11.5. Site plan and cross section of possibly two wells in Ashtead Oaks following a field survey in 1997.[25]
Wells are shown on the 1871 and 1897 maps of Ashtead in Rectory Lane, Skinners Lane and Woodfield Lane. These are likely domestic wells for local use.[26]



11.6. In The Street at Ashtead lies the attractive Almshouses, founded by Lady Diana Feilding in 1730, and added to by her successor Lady Mary Howard of Ashtead Park. Opposite lies the Howard Memorial with fountain erected in 1879 in memory of Lady Mary.

In 1773, Dr Dale Ingram in Gentleman's Magazine, commented on a new well sunk at Epsom in 1767. The depth was 39 feet and it contained about 26 feet of water. Comparisons were made with Harrogate water. The water was described as fetid and suggests a highly contaminated source. The location is not stated.[27]

The Old Well at The Warren, Langley Vale, up on Epsom Downs, grid ref. TQ 213575, was traditionally founded in 1666 by Charles II and 480 ft deep. This story is frowned on by historians and local residents are seeking a more accurate history. What is apparent is that the well was dug at some expense for the use of the visitors to the downs. It was there before Lord Baltimore built The Warren, since the shape of the enclosure has been modified to allow access.[28] Its use suggests that it was post the spa main era, when horse racing attaracted enormous crowds. The Warren was set up in 1720 by Lord Baltimore for spa visitors and its attractions included hare coursing, making the well late 17th or early 18th century.

An early 20th century postcard shows the Well open to the public. Being a substantial well, it would have produced a plentiful supply of deep water with characteristics associated with the chalk geology of the region.

11.7 The Old Well at The Warren, circa 1900.

In 1839 what is described as "a well near the racecourse" suffered the occurrence of carbonic acid gas (carbon dioxide) at a depth of 200 feet. The outcome was fatal.[29]

The Well by the end of the 20th century was in a sorry condition. It forms part of a yard for racecourse maintenance equipment. The winding gear is still in situ but exposed to the elements. The well is capped in concrete. Thames Water Inspectors have apparently tested the Old Well and found it to be some 350 deep and dye dropped into it eventually emerged in the horse pond in Ewell village. Urgent preservation is required for this listed building and artifacts and to this end Brian Angrove, Chief Conservation Officer of Epsom and Walton Downs hopes to landscape the area.[30]


There are two distinct sites in the vicinity of Cobham, one north west of the village and one to the south.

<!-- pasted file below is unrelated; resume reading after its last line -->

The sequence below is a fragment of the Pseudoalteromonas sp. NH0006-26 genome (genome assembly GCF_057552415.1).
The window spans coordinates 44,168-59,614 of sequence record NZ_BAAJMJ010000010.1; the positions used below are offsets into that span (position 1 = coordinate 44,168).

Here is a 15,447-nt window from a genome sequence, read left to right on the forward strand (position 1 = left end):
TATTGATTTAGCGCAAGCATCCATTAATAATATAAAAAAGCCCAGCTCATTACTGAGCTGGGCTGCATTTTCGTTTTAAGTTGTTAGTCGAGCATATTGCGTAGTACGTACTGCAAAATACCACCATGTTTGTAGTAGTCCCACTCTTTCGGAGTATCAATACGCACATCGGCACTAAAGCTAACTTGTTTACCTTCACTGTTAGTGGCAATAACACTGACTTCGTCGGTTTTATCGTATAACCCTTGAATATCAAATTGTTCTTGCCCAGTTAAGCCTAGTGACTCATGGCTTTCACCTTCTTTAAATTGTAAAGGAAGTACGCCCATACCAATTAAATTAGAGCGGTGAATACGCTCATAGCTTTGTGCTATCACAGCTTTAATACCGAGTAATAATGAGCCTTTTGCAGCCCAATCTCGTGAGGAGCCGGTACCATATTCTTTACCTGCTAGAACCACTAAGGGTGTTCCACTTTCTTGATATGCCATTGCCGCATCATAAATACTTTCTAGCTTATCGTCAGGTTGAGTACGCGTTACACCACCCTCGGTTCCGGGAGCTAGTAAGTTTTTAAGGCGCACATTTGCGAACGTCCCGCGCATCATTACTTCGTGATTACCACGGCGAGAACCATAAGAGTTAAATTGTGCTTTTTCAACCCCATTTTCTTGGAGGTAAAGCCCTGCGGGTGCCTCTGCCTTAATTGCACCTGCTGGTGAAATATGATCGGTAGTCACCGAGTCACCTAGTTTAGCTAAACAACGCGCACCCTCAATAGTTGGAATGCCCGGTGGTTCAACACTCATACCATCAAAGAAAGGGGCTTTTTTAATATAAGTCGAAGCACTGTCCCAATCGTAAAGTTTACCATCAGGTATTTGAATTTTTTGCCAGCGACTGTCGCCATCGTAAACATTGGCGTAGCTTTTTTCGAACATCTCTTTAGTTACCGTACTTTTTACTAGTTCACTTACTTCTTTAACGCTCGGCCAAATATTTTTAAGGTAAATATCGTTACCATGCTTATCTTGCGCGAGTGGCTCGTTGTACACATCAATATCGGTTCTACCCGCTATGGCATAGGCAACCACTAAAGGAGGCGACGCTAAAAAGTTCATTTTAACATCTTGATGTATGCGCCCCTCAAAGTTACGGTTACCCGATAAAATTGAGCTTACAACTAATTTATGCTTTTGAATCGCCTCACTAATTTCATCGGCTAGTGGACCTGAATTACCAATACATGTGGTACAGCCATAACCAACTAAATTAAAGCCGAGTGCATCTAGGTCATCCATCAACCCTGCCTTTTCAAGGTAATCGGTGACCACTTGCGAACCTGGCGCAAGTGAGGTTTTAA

South - A medicinal well existed at Goose Green, Downside, Cobham, apparently discovered in 1670. This well in marked on the early 19th century old series edition OS 1" to the mile map as "Well House" and is just to the south of the hamlet of Downside, south of Cobham. Taylor (2003) reproduces a picture of the cottage and well taken circa 1930. In 1673 John Aubrey gave a description of the well saying that it was a medicated spring similar to Epsom. It had been discovered three years earlier by a countryman who used it in his food and for feeding his pigs. At the bottom of the well were stones like Bristol diamonds; colourless quartz crystals worn by ladies.[31] This site has been obliterated by the M25 motorway, which transformed the landscape. 

North west - Spa Bottom Well or Fairmile Water, which enjoyed a brief 18th century fame as a spa. The wells and the spa were reported by Taylor from the Universal British Directory of 1793. Located at Spa Bottom on the Fairmile, in 1736 it was noted as of the Tunbridge kind (chalybeate). Fairmile water exceeded that of elsewhere in virtue.[32] Dr Munroe, in 1770, recorded Cobham as a chalybeate well with sea salt.[33] Another doctor, John Elliot (1789) also described Cobham as a chalybeate well but "rather stronger of the iron" than Tunbridge.[35]

The site can be identified as Spa Cottage which lies adjacent to the Esher Bypass on the northern side. Access is by private drive on the eastern side of the Portsmouth Road, where it bridges over the bypass. This well is believed to have survived in the gardens of the house where a pungent well was inspected by this author in the 1990s.

11.8. End of the road for Cobham Wells - all that is left to remind of an earlier spa era. The private access to Spa Bottom.

By the late 18th century, both Cobham sites were less resorted to at the time (1793) because of Jessop's Well that was nearby.[34] Elliot reports about the same time that nearby was another purging water which was tested by "Dr Hals". This is a reference to Jessop's Well and Rev. Hales detailed earlier in this chapter.[35] Rattue gives grid references for the two Cobham sites. The southern site is given as TQ 107578 but is believed to be slightly to the west of the actual location. The north western site is given as TQ122621.[36]

Click on website below to return to Index and Introduction.


Website: Click Here


Springs and Wells General Interest
History & Heritage

(c)2024 SPAS Research Fellowship Terms & Conditions